Too many are flirting with dangers of ice

IN February, Magistrate David Faram said the drug commonly known as ice, was "the most dangerous drug going around".

He urged a man who lost his licence for six months to think of his children's future and stop his drug habit.

"It's scary. It's a drug that goes one way - down a very black hole,'' Magistrate Faram warned.

It's that very message that too many are not listening to.

Ice is destroying lives - not just the lives of users, but their loved ones, their friendships and their networks.

But it is also affecting the community - on many levels.

Victorian police officers are pulling over too many drivers who are driving on our roads with ice in their system. Our health workers are confronted on a daily basis by those who are crystal meth-affected. 

The Central Victoria Ice Forum held in October last year heard from many community members concerned about the impact of ice.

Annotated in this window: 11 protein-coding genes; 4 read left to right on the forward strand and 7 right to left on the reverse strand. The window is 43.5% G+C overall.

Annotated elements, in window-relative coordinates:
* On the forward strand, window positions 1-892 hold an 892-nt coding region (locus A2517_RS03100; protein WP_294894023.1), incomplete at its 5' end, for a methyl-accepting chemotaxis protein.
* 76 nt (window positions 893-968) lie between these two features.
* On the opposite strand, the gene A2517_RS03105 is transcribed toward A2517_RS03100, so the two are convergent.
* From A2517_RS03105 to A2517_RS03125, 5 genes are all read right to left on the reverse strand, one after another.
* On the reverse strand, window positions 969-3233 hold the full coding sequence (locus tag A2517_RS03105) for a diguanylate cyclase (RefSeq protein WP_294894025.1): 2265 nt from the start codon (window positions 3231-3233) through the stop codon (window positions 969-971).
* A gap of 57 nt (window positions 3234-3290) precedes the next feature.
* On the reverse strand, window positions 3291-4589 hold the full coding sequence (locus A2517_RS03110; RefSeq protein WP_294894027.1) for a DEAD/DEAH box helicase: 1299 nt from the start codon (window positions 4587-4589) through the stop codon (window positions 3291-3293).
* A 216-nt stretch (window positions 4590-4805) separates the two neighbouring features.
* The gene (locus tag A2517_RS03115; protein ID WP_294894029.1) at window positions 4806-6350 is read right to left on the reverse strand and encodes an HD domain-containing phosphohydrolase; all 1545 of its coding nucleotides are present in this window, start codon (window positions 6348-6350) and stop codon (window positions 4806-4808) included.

Ice use was spoken of as a community issue and the need to educate people about the dangers of taking methamphetamine was highlighted.

But what has happened since? What is the next step?

We can't rely on an already stretched legal system to keep dealing with drug users - and sending people to jail is not always the answer. 

Yes, deal with the dealers harshly. And for repeat offenders, there need to be  consequences for actions.

But importantly, we need to educate those who are 'dabbling' in drugs. They are flirting with danger. We need to look at why. And we need to look at how we change that.

As Magistrate Faram said, ice is a "drug that goes one way - down a very black hole''.

Nicole Ferrie, deputy editor

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